Energy bills are typically cheaper during the summer as – at least in theory – the temperature rises and there’s no need to heat your home.
But there are still energy bills to pay – and in really warm weather, like the 40-degree heatwave the UK experienced in July 2022, the cost of keeping cool can add up.
On hot and sticky nights, many people will leave a fan running all night to cool things down and make it easier to sleep. According to Uswitch research, a desktop electric fan costs approximately 1p an hour to run, so somewhere between 8 and 11p per night depending how many hours you get. Pedestal fans cost a bit more - just under 2p an hour - which would add up to about 14p per night.
If you do want to make your fan more efficient, you could try placing a bowl of ice or a frozen water bottle in front of it to circulate the cooler air. To stop your room from warming up too much to start with, try keeping your curtains closed and windows open during the day where possible.
While you might not think that home air conditioning is all that common in the UK, a spell of hot weather at the end of May 2020 saw Google searches for portable air conditioning units rocket by 133% compared to the previous year.
According to Uswitch research, these units cost around 75p per hour to run. Using one for eight hours at night would cost £6, which can be extrapolated to £42 per week during hot weather.
During the school half term and summer holidays, it’s likely your kids will use more household energy while they keep themselves entertained watching TV and playing consoles.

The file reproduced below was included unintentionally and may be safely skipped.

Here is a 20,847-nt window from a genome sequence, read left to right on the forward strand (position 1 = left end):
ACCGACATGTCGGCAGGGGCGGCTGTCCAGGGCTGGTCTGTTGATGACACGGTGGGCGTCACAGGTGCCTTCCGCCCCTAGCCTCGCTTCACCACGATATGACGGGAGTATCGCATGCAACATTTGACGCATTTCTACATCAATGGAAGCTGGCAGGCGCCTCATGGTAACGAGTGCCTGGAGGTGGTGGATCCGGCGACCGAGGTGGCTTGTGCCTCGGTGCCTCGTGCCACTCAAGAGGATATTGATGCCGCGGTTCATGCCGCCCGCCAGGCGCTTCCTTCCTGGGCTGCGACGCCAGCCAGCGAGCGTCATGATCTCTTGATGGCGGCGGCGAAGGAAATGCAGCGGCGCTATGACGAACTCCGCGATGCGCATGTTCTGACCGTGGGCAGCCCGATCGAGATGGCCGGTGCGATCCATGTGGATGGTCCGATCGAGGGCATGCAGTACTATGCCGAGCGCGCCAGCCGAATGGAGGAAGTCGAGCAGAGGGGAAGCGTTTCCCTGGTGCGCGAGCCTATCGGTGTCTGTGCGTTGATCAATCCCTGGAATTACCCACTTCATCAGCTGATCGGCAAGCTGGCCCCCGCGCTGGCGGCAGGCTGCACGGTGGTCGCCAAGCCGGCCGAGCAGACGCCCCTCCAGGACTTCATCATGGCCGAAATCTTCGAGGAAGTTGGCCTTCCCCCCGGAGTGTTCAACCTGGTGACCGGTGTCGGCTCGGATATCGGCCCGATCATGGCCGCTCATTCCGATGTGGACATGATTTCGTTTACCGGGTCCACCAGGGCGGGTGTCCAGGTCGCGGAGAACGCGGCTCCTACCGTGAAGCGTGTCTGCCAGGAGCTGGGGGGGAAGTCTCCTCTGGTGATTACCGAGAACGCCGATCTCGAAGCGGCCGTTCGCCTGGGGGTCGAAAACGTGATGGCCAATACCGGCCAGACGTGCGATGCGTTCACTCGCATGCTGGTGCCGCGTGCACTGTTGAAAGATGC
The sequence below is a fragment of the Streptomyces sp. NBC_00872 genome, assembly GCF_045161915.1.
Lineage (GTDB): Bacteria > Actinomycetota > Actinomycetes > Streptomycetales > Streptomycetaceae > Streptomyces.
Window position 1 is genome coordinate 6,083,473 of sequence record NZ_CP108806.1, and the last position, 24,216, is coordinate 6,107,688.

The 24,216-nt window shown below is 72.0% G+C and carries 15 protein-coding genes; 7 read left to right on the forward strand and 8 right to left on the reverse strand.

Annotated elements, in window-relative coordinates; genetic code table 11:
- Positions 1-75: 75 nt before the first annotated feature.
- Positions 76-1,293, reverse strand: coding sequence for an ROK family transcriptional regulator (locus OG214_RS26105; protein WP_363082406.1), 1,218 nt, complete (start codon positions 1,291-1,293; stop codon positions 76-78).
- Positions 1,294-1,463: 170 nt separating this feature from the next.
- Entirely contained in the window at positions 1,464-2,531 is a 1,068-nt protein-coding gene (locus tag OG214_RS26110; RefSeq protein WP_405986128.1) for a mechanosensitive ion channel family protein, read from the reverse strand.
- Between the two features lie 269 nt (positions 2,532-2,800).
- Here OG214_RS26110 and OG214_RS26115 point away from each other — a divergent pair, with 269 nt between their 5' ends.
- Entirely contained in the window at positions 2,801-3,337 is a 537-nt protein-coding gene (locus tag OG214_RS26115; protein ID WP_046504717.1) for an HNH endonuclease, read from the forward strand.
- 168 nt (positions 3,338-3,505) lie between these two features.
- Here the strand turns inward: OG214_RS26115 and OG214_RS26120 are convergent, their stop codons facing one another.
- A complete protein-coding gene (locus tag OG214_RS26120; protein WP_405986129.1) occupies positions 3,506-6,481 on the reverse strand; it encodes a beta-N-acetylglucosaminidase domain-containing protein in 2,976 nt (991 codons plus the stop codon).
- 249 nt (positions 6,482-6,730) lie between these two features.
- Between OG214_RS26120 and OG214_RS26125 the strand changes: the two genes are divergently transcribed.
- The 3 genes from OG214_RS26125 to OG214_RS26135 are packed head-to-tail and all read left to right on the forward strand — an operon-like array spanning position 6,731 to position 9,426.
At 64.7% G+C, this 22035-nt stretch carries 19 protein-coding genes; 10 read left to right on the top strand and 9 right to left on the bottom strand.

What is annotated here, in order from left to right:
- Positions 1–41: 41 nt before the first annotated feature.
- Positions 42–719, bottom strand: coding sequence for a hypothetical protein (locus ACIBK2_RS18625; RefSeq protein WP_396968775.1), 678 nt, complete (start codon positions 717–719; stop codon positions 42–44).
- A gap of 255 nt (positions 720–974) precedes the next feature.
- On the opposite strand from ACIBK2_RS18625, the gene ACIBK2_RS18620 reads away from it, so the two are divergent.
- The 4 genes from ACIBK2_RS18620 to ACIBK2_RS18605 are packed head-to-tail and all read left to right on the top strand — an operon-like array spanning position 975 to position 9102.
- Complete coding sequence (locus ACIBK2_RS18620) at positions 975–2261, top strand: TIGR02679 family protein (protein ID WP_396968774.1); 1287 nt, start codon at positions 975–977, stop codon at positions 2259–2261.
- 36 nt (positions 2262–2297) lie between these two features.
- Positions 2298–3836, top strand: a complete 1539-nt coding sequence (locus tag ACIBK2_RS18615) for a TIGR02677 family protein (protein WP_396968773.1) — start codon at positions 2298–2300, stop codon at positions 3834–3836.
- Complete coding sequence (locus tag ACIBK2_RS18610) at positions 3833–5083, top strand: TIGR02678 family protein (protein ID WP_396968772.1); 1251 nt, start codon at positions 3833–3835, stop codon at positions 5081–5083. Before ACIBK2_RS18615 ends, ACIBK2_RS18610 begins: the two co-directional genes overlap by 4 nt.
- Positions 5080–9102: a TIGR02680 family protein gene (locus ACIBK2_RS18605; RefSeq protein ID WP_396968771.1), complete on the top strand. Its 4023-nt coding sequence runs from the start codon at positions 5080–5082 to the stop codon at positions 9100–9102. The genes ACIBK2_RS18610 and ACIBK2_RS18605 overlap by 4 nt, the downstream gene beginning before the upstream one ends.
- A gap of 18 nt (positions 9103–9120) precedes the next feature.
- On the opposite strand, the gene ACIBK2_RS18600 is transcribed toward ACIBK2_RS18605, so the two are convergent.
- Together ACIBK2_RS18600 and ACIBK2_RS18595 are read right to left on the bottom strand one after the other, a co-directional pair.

If you want to reduce electricity usage, make sure appliances are turned off properly rather than being left on standby.
It can be tempting to take more showers to cool off or freshen up during hot weather. But not only does this use more water, it can add a fair amount to your energy bill depending on the type of shower and heating system you use.
A high-powered electric shower running for 10 minutes could add around 40p each time to your electricity bill, and the cost can quickly add up. If you could cut it to four minutes, you could save 24p.
If you enjoy sitting out in your garden on a summer’s evening, you’ll know that the temperature can quickly drop. Patio heaters can be great for extending your time outside, but they can be costly to run.
Gas-powered patio heaters are notoriously energy-guzzling, using around £1.20 worth of canister gas per hour. But even the more energy-efficient plug-in versions can add 33p per hour to your electricity bill.
Depending on how you pay for your energy, your bills might be lower during the summer. Even if your costs are spread throughout the year, you’ll almost certainly use less energy during the warmer weather as you won’t need to pay to heat your house.
Create a cooling breeze. Place a bowl of ice cubes in front of an electric fan to create a refreshing breeze as it blows the ice-cooled air around the room.
Close the curtains. Keep your curtains shut during the day. It may be tempting to let the light in, but the sunshine will heat the room, turning your home into a greenhouse.
Unplug the tech. The gadgets plugged in your home produce heat, including those that are on standby. Unplug them when you're not using them to keep the room cool.
Take advantage of the daylight. Switch the lights off during the day. Lightbulbs release heat causing a room to get warmer, so turning them off can help reduce the overall temperature. With the sun setting late in the evening during summer you can keep the lights off for longer and the room cooler.
Use a hot water bottle. You don’t have to use a hot water bottle just to keep warm. Instead, you can fill it with cold water to keep you cool during the night.